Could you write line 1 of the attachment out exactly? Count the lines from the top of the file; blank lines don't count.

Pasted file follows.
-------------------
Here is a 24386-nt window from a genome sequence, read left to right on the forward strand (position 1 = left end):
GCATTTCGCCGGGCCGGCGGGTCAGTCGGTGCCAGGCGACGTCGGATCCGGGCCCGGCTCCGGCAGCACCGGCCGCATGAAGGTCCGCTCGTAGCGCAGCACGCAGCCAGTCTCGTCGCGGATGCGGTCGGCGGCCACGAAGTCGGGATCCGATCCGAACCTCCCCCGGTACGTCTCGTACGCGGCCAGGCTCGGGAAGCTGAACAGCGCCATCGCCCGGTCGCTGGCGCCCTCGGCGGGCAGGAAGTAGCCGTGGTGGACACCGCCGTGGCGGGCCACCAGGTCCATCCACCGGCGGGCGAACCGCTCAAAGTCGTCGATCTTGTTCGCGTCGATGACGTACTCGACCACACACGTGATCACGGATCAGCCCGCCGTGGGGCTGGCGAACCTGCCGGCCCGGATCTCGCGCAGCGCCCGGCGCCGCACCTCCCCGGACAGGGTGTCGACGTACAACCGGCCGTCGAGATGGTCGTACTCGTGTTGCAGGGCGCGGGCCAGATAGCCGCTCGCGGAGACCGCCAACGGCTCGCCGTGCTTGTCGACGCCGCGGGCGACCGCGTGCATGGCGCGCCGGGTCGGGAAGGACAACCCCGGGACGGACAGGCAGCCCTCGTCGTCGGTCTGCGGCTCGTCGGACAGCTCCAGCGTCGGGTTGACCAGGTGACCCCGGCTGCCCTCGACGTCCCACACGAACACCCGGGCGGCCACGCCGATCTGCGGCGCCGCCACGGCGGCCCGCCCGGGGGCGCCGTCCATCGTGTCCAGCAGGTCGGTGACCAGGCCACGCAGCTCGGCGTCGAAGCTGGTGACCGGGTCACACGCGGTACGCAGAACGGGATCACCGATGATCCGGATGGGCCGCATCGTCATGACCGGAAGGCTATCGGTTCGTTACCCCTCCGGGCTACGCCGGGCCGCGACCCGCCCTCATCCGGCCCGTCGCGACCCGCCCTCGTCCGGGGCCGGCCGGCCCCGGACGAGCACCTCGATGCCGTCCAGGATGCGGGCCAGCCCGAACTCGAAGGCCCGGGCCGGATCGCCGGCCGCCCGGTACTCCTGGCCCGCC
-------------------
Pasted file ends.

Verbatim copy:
Here is a 24386-nt window from a genome sequence, read left to right on the forward strand (position 1 = left end):